The message I glean from our goats: is it necessary also to disrespect us?
Early morning I looked at Daisy (matriarch of a herd of four adult and six baby goats) standing at the entrance to the enclosure, and asked her please to let Kashka through, whose turn it was to be milked. Daisy stepped aside, and Kashka slipped in.
Surprised, I gratefully responded, “Thank you mama. Thank you.”
Daisy looked back at me with those clear, yellow glass eyes of hers and flashed, “No problem”, turned aside to meditate in the sun.
It’s been six exasperating months during which I have tried to deal with Daisy’s ongoing bitchiness towards the entire herd – particularly towards Kashka, until about three weeks ago I read somewhere an author lamenting that we no longer groom one another. A week or so later Matt, whose farm, with Sasha I’m looking after in their absence, commented: “Look at Billy’s beard. Do you polish it?” And I laughed, but then the word ‘groom’ popped back into my mind.
One or two mornings later I thought that now the tick season has passed and I have more time on my hands between milking each goat, why not rub each one down?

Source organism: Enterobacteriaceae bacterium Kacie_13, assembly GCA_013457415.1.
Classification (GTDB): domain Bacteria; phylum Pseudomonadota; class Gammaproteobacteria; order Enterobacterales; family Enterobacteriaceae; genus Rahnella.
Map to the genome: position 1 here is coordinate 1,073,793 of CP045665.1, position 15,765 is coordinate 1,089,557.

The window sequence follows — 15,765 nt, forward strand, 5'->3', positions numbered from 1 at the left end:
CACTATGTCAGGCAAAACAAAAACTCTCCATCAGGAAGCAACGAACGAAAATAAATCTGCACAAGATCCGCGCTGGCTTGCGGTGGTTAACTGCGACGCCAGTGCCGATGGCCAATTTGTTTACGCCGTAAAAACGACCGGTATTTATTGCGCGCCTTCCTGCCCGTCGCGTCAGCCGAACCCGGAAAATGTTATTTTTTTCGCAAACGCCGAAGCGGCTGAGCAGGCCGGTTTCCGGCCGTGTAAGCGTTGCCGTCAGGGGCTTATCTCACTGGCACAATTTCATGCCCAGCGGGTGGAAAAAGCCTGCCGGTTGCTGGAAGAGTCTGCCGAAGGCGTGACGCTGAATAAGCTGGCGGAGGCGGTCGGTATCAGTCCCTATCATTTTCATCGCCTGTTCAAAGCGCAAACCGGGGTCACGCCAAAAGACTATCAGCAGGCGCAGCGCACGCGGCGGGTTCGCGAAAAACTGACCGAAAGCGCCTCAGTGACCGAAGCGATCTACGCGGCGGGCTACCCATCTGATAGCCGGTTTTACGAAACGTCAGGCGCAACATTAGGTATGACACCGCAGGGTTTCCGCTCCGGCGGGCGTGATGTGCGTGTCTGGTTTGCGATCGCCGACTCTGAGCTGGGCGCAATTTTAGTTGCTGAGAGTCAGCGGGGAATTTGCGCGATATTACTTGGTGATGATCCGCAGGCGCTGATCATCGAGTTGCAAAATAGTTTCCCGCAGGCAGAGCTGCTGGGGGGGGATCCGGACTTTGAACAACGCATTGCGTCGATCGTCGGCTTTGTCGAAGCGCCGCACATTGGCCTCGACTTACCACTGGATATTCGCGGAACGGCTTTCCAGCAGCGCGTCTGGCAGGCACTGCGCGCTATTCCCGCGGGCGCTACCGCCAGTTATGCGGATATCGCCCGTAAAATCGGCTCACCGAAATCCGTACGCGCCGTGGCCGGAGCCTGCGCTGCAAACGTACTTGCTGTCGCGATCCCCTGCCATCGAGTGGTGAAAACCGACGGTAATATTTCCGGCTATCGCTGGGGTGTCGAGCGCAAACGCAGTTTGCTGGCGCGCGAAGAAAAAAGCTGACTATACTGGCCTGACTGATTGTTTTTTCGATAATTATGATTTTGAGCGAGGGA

I started with Daisy. I scratched behind and around her horns and then worked my way down and up her spine and flanks. The moment my nails dug firmly into her hair, she stopped munching her oats and barley and stood quietly – as if in a trance. Then I used my palms to smooth her hair. After I had finished, Daisy resumed feeding. A while later I lowered the stable barrier and the grande dame of goats slow-marched down to join the herd, as if saying, “Respect! What took you so long?”
I now groom every goat daily – even Billy. The herd glistens in the Overberg sun.
Maybe it’s because I live alone but I’ve also taken to talking to them. Not in goat language – but in English, adult to adult. For instance, today I told Daisy she mustn’t try to slip back to feed from the kids’ lucerne once I’ve indicated it’s over. She looked at me with those clear yellow eyes of hers. OK.
Last night when I untethered Daisy after feeding time, she didn’t immediately push aside Peggy-Sue to get to what was left of her lucerne, instead she continued lying on the fresh straw, chewing the cud sleepily.
The message I glean from the goats: we share our milk, we accept that in the great scheme of things you’ll take and slaughter our kids, therefore is it necessary also to disrespect us?